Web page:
The 8.8 knot

Variation on the 8.8 knot in honor of Dunkel, et al. the MIT team who demonstrated knots various strength according to a clever color changing fiber scheme.

Basically, a knot is stronger if it has more strand crossings, as well as more “twist fluctuations” — changes in the direction of rotation from one strand segment to another. If a fiber segment is rotated to the left and to the right as a knot is pulled tight, this creates a twist fluctuation and thus opposing friction, which adds stability to a knot.

Wisely, the authors point out that there is no winning knot in this. It all depends what the knot is used for: suturing, sailing, climbing, construction and all other areas depending on knots to keep volumes bound to each other.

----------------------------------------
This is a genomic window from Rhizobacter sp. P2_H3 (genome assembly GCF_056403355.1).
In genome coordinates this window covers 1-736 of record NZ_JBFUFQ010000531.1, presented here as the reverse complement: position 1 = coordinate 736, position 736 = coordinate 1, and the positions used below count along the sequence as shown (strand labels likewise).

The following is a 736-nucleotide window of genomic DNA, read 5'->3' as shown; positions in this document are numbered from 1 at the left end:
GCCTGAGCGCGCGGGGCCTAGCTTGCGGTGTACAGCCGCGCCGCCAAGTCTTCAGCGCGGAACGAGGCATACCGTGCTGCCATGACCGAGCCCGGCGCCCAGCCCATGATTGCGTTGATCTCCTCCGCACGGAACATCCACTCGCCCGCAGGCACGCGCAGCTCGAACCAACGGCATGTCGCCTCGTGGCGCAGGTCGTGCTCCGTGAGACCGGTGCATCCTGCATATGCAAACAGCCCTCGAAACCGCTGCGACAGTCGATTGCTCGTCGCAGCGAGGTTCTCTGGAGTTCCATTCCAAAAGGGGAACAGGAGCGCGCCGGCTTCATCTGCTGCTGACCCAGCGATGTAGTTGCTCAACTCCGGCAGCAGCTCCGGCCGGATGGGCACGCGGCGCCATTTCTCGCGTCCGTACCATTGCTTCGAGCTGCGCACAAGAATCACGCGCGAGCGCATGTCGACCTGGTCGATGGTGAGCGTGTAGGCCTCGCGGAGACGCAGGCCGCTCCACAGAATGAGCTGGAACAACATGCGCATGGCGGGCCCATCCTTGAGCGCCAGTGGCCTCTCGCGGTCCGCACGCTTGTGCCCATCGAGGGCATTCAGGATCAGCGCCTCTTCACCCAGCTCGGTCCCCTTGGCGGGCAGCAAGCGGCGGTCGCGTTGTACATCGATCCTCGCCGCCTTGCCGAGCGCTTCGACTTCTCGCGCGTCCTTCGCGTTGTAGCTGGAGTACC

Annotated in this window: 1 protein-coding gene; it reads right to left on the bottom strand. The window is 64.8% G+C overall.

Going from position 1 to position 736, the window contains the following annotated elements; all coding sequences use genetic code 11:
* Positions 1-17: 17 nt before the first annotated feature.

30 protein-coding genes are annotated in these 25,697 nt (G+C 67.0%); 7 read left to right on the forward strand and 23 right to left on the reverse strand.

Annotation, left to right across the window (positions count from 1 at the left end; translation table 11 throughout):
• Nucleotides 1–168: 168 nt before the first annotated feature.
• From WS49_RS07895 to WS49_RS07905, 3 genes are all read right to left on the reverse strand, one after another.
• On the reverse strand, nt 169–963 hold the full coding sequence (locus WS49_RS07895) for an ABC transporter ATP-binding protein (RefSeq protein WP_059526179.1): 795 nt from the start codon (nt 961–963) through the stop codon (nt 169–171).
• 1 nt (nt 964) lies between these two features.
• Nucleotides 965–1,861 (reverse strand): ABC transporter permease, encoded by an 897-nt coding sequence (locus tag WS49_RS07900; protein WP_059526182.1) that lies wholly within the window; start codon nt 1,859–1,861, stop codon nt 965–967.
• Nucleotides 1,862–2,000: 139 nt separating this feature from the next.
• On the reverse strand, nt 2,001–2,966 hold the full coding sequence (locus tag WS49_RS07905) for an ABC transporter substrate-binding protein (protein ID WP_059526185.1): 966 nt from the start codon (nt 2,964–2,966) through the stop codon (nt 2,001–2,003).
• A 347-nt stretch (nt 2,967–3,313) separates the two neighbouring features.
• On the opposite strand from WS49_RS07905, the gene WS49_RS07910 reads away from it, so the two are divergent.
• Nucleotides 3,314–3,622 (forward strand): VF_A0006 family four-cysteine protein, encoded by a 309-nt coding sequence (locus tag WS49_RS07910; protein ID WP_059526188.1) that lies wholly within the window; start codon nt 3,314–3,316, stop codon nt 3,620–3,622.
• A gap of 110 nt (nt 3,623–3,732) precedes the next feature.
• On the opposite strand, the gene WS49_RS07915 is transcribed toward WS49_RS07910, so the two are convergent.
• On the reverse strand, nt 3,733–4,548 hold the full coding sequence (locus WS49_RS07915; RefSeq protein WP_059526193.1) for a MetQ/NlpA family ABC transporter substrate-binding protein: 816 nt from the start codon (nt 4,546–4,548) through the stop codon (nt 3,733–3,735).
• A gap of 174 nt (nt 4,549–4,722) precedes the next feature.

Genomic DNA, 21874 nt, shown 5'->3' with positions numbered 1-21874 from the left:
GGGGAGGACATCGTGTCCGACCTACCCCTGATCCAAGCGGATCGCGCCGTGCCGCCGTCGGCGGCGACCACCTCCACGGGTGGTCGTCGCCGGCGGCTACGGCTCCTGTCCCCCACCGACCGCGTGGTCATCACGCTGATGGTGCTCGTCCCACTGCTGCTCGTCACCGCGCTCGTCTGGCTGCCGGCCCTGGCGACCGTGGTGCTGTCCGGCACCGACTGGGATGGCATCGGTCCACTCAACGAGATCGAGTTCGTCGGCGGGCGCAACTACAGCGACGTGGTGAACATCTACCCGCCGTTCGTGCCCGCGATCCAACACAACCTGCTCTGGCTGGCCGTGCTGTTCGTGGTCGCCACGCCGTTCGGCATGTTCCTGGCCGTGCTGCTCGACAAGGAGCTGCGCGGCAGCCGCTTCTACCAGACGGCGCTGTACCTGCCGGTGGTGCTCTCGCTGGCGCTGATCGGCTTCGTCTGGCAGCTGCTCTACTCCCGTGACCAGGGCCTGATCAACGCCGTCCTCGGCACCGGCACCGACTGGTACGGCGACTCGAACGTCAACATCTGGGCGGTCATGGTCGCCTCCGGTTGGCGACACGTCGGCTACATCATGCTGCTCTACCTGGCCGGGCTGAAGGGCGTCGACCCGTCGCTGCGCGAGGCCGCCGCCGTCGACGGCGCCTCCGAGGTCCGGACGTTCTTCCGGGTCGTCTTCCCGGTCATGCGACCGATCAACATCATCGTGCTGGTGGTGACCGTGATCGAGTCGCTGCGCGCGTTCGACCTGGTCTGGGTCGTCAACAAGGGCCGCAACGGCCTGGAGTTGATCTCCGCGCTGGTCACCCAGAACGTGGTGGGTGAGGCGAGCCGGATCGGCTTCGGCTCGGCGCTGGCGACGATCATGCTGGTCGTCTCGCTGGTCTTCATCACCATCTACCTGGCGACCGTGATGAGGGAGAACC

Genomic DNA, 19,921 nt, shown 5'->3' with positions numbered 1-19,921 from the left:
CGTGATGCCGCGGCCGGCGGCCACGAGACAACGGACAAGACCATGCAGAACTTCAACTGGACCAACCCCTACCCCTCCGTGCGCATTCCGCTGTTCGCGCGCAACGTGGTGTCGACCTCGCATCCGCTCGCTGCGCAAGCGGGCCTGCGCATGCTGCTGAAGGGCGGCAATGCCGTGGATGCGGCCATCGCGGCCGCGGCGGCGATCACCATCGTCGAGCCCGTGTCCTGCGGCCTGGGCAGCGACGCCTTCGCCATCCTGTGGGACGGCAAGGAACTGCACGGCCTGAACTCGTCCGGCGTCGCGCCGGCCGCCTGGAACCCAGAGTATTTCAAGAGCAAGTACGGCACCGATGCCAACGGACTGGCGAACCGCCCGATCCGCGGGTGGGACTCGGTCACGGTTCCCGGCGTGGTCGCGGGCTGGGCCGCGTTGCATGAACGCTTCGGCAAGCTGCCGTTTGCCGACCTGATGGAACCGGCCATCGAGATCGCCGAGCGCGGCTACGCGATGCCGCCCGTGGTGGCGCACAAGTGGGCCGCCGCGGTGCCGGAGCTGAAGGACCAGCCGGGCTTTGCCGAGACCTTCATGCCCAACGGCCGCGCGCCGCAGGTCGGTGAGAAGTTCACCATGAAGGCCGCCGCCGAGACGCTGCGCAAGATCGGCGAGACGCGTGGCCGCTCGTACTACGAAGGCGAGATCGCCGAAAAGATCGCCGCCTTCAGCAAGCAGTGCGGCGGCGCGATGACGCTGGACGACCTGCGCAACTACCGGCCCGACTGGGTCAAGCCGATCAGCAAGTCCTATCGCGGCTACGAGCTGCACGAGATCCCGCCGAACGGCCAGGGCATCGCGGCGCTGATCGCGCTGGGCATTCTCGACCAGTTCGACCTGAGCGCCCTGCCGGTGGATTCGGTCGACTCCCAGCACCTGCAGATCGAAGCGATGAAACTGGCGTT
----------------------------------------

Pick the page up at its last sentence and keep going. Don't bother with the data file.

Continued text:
Visually I borrowed the background from the Knot Atlas, arc presentation  of a 8.0 knot. The planar picture of the knot in which all arcs are either horizontal or vertical creates very dynamic lines  explored based on a Mango-based color theme.

I figured that sailing toward Macapa, the city of Mangos, after 7 weeks and 2,800 miles from Null on the ocean, any sailor would be looking forward to taste that succulent fresh fruit plentiful on Macapa’s food stands.


Inverted Möbius

Week 3, 1,200-some (nautical) knots from Null island.

Reflection of an inverted Moebius strip on my compass box. Virtual knot such as this one are made possible using parameters of longitude and latitude on a 3D sphere. The Möbius transformation minimize area distortion and is used to converts 3D brain scans in 2D readable maps.

In addition,  in stereovision,  the 3-rung Möbius ladder helps chemists synthesize molecules. Quite an impressive resume for a surface discovered by German mathematician Möbius in the mid 1800s.

More on the Möbius strip and the Knot geometry project on Patreon @@


2018 update

The Geometry of Nature project is starting to move around.

An article I wrote after the work I did on 02-03  has been just been published by IGI-Global under the title The Four-Color Theorem and the Geometry of Nature